Giving Back … AGAIN!

You may or may not know, but last August I was diagnosed with a second primary breast cancer.  The first time I was diagnosed was as I departed the Navy in 2014 on the left breast.  This time it was on the right breast.  I am fortunate, yet again, to have found it early and it was again, Ductal Carcioma Situ (DCIS) Stage 0.   Both times I had a lumpectomy and radiation.  The first time the radiation was for 8 weeks and this time it was 4 weeks.  I also had some reconstructive surgery this time on both sides.  The first time I was on Tamoxifen for 6 years, and this time I’m on Exemestane for 5-10 years.

For those of you who were aware, I have to say thank you again for your support, prayers, and encouragement this past year. I am feeling strong and healthy and in October 2023, I will be officially one-year cancer free again.

As I close in on this important milestone, I can’t help but reflect on my journey again.   I felt so blessed in 2014/2015 that I embarked on a journey of educating as many people as I could about the importance of screening and taking care of oneself.  I physically gave back in 2017 at the Avon 39, The Walk to End Breast Cancer in Washington DC with my ‘Trekkers for Ta Tas’ Team (Kristine, Wendy & Kathleen) and another 2000+ 39ers.  In those 2 days in DC alone, 2000 of us raised over $4M to increase access to cancer screening, diagnosis and treatment and support research and education in the DC area.

I can tell you, that since 2014, the improvements I’ve seen to detecting, diagnosing and treatment of breast cancer are impressive.  Mammograms are not nearly as invasive and painful as they once were, the imaging is markedly better, and radiation therapy is much more accurate now, reducing the amount of time it’s needed.  And there are other advances that I didn’t experience personally such as sentinel node mapping which reduces lymphedema cases, and genomic testing now that minimizes chemotherapy exposure, as well as a myriad others.  Since I’ve now had breast cancer two times, I’ve qualified for genetic testing for hereditary cancer and am awaiting the results of 84 of my genes that were tested recently.

But there is still much more to be done to eradicate breast cancer. 

Breast cancer accounts for 12.5% of all new annual cancer cases worldwide, making it the most common cancer in the world.  About 13% (about 1 in 8) of U.S. women are going to develop invasive breast cancer in the course of their life.

This year alone, an estimated 297,790 new cases of invasive breast cancer are expected to be diagnosed in U.S. women, along with 55,720 new cases of DCIS. In 2023, an estimated 2,800 new cases of invasive breast cancer are expected to be diagnosed in men. A man’s lifetime risk of breast cancer is about 1 in 833. There are currently more than 3.8 million women with a history of breast cancer in the United States. This includes women currently being treated and women who have finished treatment. Breast cancer is the most commonly diagnosed cancer among U.S. women. About 30% of all newly diagnosed cancers in women each year are breast cancer.  This information is provided by   You can read more if you want, in this report:  Breast Cancer Facts & Figures 2022-2024.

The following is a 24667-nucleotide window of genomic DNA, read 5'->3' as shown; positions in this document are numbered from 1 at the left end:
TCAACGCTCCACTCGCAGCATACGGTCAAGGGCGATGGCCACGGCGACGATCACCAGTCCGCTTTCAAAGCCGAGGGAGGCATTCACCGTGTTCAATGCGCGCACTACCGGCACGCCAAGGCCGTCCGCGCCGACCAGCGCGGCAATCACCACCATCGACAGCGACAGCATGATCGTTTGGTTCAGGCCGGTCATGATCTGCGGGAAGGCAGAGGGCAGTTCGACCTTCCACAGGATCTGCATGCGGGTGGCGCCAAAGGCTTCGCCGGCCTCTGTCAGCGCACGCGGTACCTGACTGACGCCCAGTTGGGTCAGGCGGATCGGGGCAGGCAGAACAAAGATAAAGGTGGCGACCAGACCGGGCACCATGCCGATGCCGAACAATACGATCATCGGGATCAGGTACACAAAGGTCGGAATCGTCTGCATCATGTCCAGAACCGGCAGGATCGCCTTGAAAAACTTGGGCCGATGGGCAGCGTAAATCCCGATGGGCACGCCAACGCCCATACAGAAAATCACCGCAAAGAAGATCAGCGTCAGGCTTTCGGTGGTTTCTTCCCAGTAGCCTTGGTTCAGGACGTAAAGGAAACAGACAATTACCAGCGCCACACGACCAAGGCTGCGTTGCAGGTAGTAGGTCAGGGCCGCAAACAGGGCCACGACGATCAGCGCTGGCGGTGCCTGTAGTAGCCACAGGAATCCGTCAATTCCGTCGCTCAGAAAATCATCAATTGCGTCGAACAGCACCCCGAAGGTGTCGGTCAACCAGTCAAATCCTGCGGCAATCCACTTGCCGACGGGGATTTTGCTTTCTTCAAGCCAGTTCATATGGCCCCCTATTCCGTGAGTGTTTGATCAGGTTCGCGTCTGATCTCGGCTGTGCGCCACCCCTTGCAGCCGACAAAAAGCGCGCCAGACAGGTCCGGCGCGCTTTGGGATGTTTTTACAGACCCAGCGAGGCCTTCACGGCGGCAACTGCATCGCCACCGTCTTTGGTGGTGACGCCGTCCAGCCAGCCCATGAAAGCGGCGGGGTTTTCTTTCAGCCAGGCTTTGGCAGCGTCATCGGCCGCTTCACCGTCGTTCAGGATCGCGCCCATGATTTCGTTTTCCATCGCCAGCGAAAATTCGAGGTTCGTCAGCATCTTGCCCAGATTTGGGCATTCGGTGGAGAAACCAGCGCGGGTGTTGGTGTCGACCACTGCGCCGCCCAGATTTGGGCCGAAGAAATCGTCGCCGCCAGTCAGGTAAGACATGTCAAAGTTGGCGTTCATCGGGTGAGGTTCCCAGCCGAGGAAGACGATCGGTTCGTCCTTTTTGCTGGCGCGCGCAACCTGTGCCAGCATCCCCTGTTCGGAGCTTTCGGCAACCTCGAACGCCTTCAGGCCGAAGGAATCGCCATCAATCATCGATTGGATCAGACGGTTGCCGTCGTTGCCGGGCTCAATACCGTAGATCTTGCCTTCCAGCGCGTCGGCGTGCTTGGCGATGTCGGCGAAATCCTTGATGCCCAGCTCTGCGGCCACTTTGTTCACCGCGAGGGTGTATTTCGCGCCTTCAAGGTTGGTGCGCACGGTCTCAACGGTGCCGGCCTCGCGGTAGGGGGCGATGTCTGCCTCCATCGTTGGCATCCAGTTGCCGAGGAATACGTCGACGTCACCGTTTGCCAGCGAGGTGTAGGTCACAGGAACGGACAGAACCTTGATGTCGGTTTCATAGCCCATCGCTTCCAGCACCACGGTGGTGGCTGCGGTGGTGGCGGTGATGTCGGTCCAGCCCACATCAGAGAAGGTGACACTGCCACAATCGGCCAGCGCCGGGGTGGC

Too many of the new (and older) cases, are people I know.  In fact, if you look around yourself, I bet you know more than a handful who have died or are among the 3.8 million living with a history of having breast cancer.   It pisses me off and it should piss you off too!

So…since I’m still here and lucky a second time, I am proud to give back again.  I have committed to walking 60 miles in three days as part of the Susan G. Komen 3-Day in November in beautiful San Diego, California.  I’ll be walking 60 miles, sleep in a pink tent, and join thousands of other walkers who are committed to ending breast cancer forever.

Susan G. Komen is the world’s largest breast cancer organization outside of the federal government, funding more breast cancer research than any other nonprofit while providing real-time help to those facing the disease. Since its founding in 1982, Komen has funded more than $1.1 billion in research and provided more than $2.3 billion in funding to screening, education, treatment and psychosocial support programs. Komen has worked in more than 60 countries worldwide. I strongly believe that my diagnosis, treatment, and recovery have been so successful because of the support that the Komen organization has provided to the research in this field.

My personal goal is to raise $4000 and I am asking for your help to meet this goal. You can donate at, follow the link below to make an online donation, call 800-996-3DAY or donate by check, made payable to Susan G. Komen 3-Day.  Donation checks can also be mailed to me and I will submit them with a copy of my personalized donation form.  Or I can even send you the form electronically.  Please also consider that your company may offer to match your donation. No amount is too small, even $25 will help me reach my goal.

I am walking in celebration of my health, for women who aren’t healthy enough to walk, and in honor of those who have lost their battle. I walk because I am committed to the fight against breast cancer! You are the best support system I could ask for and I hope you consider supporting our team and helping in the fight against breast cancer.

3 Days.  60 Miles.  Not as hard as breast cancer.


Tracy Barkhimer
Susan G. Koman, San Diego 3 Day 2023
Participant ID: 8252305

Published On: August 12th, 2023 / Categories: Personal /

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